The Police Explorers program is returning to Columbus.
Boy Scouts of America will officially charter the revamped Explorers in a ceremony Monday evening. Lt. Rick Jones, Columbus Police Department community relations officer and supervisor for the Explorers, announced the charter ceremony to members of the CPD Citizen Overview Committee on Thursday.
Explorers is a program for ages 14-20 that introduces participants to the law enforcement career field and thrusts them into community service opportunities.
Jones, who led the program’s first Columbus iteration starting in the early 2000s, said the program dropped its charter in 2014 because youth membership and officers willing to volunteer to help had both dwindled. During the program’s heyday, which Jones said was about 2006-07, it boasted as many as 110 Explorers.
Many of those participants, he said, went on to become police officers, firefighters or detention center officers locally or across the country.
“This allows the participants to view career opportunities in the whole public service realm, not just police,” Jones said. “These young people also learn more about their community in the process.”
For the past six months, Jones said he’s built the non-chartered Explorers back up to about 20 members — including males and females — and they have already logged more than 170 volunteer hours, mostly helping with community events.
The charter, outside of simply formalizing the program, also gives it access to Boy Scouts of America insurance and legal services, Jones added.
No public money goes to the program, Jones said, so it relies on private donations, fundraising and membership dues. Each member even gets a police-style uniform adorned with Explorer patches.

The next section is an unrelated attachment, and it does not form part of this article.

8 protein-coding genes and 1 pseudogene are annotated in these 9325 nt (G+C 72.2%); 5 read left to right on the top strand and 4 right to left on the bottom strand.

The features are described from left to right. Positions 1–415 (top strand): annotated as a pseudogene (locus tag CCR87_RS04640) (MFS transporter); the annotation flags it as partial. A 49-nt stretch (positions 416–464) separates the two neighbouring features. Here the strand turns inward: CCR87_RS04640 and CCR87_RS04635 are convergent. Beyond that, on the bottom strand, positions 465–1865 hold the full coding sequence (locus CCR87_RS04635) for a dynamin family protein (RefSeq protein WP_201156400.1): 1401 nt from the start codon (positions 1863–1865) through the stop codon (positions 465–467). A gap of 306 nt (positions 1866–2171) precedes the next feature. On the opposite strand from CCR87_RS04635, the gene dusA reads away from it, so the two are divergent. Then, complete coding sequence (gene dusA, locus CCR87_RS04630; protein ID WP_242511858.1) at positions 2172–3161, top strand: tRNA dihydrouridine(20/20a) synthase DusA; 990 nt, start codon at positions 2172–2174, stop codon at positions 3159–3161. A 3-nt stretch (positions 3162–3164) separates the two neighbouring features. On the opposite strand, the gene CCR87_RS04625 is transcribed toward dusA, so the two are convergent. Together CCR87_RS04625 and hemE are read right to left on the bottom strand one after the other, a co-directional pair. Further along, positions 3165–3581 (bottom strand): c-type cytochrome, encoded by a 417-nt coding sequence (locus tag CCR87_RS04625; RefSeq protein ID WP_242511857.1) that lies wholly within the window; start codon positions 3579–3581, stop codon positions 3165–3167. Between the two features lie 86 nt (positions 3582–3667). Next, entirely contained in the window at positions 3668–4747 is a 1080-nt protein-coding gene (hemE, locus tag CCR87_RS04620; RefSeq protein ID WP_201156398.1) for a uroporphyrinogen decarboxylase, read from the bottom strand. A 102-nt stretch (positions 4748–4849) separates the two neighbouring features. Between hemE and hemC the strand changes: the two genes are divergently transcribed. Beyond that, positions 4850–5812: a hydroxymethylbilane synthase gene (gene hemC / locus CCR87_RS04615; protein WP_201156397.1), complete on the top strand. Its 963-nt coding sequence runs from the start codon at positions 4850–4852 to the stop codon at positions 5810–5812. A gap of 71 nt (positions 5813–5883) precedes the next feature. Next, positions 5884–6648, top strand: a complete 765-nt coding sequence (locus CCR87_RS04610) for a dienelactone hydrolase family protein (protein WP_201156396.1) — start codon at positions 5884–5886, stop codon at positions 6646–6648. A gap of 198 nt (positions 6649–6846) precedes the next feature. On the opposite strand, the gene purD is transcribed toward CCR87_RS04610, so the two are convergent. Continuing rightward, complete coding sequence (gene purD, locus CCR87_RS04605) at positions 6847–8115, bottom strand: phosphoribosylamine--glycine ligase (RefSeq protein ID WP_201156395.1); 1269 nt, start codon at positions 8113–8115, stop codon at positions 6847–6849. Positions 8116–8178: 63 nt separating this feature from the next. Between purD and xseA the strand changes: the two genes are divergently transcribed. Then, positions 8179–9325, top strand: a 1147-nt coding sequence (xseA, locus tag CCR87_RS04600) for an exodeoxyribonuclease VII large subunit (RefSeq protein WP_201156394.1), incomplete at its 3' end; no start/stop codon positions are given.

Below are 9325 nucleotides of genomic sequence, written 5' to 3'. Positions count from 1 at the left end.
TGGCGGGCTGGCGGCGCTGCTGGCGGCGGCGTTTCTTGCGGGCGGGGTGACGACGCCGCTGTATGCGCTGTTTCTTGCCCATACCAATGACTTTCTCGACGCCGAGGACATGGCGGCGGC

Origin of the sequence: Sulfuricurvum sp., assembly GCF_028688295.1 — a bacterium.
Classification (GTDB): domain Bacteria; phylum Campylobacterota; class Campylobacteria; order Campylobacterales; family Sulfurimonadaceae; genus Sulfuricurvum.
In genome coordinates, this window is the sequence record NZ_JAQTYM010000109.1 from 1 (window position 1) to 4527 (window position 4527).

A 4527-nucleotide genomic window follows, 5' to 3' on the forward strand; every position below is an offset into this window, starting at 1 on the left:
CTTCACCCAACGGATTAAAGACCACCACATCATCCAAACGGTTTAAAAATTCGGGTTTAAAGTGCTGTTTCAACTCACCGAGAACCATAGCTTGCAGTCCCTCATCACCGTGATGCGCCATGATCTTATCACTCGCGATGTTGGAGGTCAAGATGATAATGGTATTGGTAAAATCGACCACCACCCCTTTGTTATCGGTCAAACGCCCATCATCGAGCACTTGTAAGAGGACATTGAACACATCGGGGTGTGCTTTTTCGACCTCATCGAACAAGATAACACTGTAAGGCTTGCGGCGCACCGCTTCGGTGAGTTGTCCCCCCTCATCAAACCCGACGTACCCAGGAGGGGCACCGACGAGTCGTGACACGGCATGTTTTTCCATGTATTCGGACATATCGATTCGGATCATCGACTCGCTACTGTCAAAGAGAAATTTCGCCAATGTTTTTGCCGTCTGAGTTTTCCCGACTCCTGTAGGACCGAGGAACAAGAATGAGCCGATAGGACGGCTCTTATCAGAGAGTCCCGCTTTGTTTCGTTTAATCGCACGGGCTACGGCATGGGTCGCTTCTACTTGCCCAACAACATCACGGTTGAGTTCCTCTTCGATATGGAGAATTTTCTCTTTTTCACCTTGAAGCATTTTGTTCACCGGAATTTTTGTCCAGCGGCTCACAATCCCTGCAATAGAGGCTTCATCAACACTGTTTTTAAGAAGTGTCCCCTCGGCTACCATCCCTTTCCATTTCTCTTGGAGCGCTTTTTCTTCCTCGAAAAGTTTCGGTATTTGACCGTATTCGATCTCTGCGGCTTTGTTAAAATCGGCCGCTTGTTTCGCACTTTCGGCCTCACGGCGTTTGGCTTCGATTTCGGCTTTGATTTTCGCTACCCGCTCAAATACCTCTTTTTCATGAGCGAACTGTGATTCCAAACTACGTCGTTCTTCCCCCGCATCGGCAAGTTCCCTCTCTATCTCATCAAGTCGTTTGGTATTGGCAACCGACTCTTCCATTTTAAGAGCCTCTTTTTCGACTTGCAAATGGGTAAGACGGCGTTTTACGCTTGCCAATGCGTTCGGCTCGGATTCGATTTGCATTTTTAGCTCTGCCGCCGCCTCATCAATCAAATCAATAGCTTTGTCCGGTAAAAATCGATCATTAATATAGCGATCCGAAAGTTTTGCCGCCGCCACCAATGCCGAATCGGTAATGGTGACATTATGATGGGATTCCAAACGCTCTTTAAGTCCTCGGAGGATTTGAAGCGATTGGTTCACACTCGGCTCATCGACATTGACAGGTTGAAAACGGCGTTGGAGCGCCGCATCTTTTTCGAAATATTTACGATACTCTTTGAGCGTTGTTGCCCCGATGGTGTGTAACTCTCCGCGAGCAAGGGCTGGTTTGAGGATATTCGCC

Assistant chief, CPD numbers
On Thursday, CPD Chief Fred Shelton reported to the overview committee that the application deadline for the vacant assistant chief position is 6 p.m. Monday. After that will come the screening and interviewing process.
So far, he said, six have applied — including two internal applicants.
“By (Nov. 20), the idea is to have a successful applicant to present to the mayor and city council for approval,” Shelton said.
Shelton served as assistant chief before being promoted to chief in January. Edrick Hall held the job for a few weeks this summer before returning to his previous position as Indianola police chief in late July.
Shelton also reported Thursday the officer workforce at CPD had dropped to 60, down from a high of 67 since the chief took the reins. CPD is budgeted to field 70 officers.
The department is currently screening 12 applicants for possible employment, Shelton said, and the successful candidates will attend state academy training in January.
Zack Plair is the managing editor for The Dispatch.
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